Thanks for a great explanation. BTW, this is also exactly why markets are fundamentally unfair and flawed systems. When there is a resource shortage, the richest person can *always* get an item, and the poorest person can *never* get an item. It's just a system of entitlement and privilege based on numbers in a bank account.
  • by macraig ( 621737 ) <> on Saturday February 25, 2012 @01:26AM (#39156247)

    What exactly are you raging about? I was responding to the post and title's implication that everything will soon be 'back to normal' as if nothing had happened.

    I find your idea that 1%ers should "foot the bill" rather absurd.

    Quote, please, the exact portion of my comments where I made that statement? You can't. I never said it. What I clearly implied was that One Percenters don't foot their fair share of the bill.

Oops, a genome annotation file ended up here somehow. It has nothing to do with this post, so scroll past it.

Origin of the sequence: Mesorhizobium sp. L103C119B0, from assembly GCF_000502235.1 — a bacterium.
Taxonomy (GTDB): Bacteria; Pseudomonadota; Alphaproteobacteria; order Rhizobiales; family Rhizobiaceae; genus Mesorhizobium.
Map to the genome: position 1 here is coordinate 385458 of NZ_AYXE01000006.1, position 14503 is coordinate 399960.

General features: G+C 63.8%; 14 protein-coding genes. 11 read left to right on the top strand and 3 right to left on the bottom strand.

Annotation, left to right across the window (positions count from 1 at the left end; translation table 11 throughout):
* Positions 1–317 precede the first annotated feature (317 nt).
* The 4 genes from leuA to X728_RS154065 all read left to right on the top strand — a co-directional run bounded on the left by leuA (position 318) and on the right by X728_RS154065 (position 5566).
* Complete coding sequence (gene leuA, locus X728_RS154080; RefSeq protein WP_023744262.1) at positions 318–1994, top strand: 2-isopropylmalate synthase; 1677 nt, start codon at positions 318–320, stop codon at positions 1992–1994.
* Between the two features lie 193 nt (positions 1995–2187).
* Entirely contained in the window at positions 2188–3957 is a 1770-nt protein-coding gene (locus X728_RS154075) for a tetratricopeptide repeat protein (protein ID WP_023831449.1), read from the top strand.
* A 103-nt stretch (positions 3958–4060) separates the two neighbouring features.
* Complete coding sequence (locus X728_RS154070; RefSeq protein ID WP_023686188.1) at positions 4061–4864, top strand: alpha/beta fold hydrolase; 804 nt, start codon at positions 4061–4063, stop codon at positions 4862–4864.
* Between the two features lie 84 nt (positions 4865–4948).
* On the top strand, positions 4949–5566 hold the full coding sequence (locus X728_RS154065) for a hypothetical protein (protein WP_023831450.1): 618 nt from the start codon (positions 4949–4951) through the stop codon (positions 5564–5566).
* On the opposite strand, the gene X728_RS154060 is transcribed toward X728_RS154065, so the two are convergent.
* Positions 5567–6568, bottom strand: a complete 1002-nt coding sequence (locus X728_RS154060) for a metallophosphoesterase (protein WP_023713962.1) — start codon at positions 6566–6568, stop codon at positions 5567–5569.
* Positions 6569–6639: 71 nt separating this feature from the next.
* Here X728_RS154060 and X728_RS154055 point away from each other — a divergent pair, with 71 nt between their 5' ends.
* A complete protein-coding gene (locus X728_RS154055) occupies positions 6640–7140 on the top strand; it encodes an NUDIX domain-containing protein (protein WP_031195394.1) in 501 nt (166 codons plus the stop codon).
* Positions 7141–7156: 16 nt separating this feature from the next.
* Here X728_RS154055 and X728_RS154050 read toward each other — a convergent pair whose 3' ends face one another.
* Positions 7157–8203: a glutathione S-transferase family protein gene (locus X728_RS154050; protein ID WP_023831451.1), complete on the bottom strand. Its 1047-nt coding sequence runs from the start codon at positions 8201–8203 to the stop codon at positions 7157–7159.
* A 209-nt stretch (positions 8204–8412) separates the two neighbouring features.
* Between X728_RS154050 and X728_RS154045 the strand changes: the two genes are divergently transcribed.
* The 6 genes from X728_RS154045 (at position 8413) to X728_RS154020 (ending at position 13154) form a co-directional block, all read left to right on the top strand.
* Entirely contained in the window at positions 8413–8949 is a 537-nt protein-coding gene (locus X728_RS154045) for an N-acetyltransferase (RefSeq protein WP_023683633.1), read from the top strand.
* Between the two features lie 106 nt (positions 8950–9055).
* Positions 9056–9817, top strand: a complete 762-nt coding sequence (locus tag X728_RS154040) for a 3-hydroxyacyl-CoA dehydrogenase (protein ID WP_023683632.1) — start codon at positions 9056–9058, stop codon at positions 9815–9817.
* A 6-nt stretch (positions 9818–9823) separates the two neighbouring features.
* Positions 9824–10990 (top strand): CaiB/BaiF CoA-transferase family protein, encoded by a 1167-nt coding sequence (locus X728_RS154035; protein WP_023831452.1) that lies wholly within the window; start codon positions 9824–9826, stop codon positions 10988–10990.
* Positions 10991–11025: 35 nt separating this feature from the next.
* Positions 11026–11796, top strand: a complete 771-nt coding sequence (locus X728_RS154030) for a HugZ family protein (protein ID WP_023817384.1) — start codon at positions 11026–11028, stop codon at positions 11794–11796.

• by martin-boundary ( 547041 ) on Saturday February 25, 2012 @02:15AM (#39156457)
    There are plenty of alternative ways to allocate resources.

    For example, there's the round robin method. Put 100 people in a queue. The person at the front gets served and must go to the back of the queue afterwards. So the first time there's a shortage, people #1 to #50 get the drives. The second time there's a shortage, people #51 to #100 get the drives.

    Another method is to pick 50 people out of 100 randomly and let them have the available drives. This doesn't require to implement a queue, but has a small chance of overlap in repeated allocations.

    The point here is that fairness requires that all individuals are served equal amounts over their lifetimes, which can't happen in a market as the OP showed.